Place of the Nail Fold in Human Microvascular Studies

Why the Nail Fold?

Most human studies of microvasculature have used the technique of in vivo microscopy, taking advantage of the fact that superficial microvessels of the skin can be visualized by rendering the skin surface smooth by application of oil. This noninvasive method, discovered in the beginning of the 20th century, appealed to many investigators. O. Müller in 1922 published his extensive observations from a great number of areas of human skin, in both health and disease, illustrated by careful drawings that demonstrate the considerable variability of skin microvasculature from site to site.

Over time, however, NF became the favorite site because it was easy to place a finger under the microscope, and serial studies were facilitated, because the exact location of initial observations could be easily identified.

The pattern of NF capillaries varies with age. In a normal newborn baby only a plexus of microvessels can be seen;



Microscope Microvessels
Figure 1 Sagittal section of a finger nail fold in a normal healthy subject.
Figure 2 The wide-field view of the nail fold in a scleroderma patient and a normal control. (Left) Characteristic scleroderma-type capillary loops of various sizes and moderate to extensive loss of capillaries. (Right) Capillary distribution in the NF of a normal subject.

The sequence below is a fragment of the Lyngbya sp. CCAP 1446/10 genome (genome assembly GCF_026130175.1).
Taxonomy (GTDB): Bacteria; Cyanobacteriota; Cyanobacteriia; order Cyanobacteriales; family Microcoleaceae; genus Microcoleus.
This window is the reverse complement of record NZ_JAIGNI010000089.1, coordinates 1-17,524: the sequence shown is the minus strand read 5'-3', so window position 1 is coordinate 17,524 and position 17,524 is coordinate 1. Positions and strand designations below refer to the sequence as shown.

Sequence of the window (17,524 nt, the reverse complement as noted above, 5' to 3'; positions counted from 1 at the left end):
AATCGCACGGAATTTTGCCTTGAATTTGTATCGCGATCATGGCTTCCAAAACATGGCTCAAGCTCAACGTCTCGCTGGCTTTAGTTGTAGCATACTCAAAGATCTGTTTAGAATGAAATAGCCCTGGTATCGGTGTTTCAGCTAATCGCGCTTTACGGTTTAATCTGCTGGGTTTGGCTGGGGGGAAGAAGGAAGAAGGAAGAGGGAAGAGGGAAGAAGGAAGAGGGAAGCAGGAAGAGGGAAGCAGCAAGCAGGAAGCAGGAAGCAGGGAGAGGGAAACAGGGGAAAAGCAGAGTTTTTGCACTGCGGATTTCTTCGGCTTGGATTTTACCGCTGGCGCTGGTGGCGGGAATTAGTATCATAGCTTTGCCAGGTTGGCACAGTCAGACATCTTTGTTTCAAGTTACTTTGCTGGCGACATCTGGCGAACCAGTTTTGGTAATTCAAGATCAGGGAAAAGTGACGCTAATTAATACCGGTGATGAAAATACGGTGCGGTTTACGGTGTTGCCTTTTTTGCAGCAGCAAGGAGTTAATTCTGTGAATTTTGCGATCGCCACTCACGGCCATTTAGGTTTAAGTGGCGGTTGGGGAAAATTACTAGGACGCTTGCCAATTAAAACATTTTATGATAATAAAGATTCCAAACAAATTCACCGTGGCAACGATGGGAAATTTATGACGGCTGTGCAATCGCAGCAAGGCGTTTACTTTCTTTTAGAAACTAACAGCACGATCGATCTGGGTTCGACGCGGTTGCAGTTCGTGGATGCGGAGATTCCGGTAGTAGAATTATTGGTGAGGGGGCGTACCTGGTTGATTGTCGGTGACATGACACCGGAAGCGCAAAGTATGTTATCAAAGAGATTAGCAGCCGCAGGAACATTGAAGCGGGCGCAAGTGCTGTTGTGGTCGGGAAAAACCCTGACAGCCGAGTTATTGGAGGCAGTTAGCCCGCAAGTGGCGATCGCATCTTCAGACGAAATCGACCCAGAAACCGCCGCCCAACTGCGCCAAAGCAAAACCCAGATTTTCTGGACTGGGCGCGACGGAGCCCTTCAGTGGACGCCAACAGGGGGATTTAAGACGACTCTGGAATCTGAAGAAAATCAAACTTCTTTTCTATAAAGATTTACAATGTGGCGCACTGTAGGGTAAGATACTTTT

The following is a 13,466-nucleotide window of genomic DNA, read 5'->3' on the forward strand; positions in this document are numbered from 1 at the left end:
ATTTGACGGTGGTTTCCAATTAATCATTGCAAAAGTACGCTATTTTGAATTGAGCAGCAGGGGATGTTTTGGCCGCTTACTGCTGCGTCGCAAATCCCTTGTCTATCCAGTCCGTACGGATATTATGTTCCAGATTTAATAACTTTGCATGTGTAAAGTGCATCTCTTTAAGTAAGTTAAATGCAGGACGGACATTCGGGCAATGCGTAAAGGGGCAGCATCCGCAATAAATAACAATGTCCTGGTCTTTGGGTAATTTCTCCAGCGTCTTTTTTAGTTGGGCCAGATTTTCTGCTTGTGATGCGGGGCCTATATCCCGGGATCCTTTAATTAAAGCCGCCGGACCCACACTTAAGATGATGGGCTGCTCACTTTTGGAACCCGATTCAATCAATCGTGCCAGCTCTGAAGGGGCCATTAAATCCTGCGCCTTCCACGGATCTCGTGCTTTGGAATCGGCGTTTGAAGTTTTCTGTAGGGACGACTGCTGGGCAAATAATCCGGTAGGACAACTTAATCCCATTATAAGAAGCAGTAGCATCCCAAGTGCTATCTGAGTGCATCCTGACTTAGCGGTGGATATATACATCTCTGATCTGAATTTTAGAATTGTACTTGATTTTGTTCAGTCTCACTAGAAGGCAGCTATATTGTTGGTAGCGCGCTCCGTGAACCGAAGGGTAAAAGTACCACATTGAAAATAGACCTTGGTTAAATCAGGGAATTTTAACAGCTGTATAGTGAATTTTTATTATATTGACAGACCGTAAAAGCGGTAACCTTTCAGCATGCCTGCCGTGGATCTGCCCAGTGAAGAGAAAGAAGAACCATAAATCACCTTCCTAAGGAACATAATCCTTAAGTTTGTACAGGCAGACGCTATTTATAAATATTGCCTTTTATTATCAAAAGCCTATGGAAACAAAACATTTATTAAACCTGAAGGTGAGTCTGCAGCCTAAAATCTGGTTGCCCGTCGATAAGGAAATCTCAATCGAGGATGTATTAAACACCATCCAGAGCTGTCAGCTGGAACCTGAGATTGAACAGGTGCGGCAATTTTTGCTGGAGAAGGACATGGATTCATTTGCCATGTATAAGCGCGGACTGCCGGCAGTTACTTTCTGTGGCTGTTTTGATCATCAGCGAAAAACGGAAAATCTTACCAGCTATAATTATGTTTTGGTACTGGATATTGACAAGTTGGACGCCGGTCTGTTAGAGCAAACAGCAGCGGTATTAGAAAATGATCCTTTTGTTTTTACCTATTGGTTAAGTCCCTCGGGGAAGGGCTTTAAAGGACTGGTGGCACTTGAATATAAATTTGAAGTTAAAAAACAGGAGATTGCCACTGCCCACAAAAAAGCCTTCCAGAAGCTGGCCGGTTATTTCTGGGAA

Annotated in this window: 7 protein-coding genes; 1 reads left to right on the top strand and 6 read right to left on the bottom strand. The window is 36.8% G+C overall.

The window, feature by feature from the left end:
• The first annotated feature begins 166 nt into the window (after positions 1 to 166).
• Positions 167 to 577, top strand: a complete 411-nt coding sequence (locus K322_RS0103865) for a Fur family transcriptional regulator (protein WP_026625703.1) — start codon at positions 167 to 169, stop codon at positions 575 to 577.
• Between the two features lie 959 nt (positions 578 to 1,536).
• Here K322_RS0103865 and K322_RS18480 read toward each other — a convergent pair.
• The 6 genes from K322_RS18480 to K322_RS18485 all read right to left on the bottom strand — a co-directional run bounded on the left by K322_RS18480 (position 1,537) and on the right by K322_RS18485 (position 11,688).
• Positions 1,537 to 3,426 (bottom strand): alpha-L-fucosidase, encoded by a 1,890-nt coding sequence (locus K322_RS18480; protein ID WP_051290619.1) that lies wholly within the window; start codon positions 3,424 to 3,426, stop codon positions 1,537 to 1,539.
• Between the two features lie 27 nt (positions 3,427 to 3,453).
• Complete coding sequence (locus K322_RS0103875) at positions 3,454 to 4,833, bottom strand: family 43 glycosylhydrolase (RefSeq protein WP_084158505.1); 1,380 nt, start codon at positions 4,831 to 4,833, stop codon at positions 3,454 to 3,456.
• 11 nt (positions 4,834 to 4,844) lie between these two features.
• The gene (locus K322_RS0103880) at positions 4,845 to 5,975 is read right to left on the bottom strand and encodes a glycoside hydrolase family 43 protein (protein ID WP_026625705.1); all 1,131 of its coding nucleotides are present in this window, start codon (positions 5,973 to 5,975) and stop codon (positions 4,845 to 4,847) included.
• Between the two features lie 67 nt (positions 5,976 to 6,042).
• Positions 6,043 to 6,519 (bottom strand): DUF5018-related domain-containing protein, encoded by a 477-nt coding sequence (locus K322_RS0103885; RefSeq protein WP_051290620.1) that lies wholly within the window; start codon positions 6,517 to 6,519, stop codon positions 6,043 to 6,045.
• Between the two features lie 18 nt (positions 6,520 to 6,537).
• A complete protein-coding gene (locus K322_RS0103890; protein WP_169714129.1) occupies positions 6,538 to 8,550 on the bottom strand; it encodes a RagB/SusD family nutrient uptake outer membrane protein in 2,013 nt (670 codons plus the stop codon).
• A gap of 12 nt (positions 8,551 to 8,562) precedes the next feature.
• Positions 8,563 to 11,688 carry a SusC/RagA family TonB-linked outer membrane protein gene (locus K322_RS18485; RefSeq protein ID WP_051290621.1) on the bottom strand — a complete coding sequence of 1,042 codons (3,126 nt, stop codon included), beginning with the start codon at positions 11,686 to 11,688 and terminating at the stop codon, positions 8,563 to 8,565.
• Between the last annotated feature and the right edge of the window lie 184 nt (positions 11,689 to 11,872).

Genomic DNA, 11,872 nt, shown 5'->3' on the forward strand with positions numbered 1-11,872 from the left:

there are no papillary capillaries. Gradually over the first months of life a papillary layer of microvessels appears. Their density is less than in an adult and the subpapillary plexus can still frequently be seen. It appears as a polygonal network, different from the subpapillary venual plexus seen in later life. The latter appears to be a genetic trait, transmitted as Mendelian dominant, but may also be related to disease or to drugs used for treatment. In aged subjects, a decreased density of NF capillaries can occur, often associated with disease rather than aging per se.

The endrow capillaries (those in the terminal row) tend to have larger diameters than more proximally located capil laries. Because of their horizontal position, they can be seen to a greater length. Thus, it is possible to perform measurements of capillary diameters, observe red blood cell (RBC) flow, and also use minimally invasive procedures, such as capillary pressure recordings in this location.

If not otherwise indicated, NF refers to the NF of the finger, where the majority of the human microvascular studies have been performed. Not much can be found in the literature on the toe NF, despite the fact that a large number of publications are devoted to the lower leg and foot. The closest observations reported are usually from the dorsal skin of the distal phalanx of the toes, close to, but not necessarily involving the NF and the endrow loops. Reportedly the mean width of the toe NF loops is significantly larger than in the finger.

Limiting Factors

The drawback of capillary observations in the skin, including the NF, relates to the problem of illumination: Only reflected light can be used here. Compared to microscopy performed with transmitted light, conventional capil-laroscopy allows capillaries to be seen only by the presence of RBC columns within them.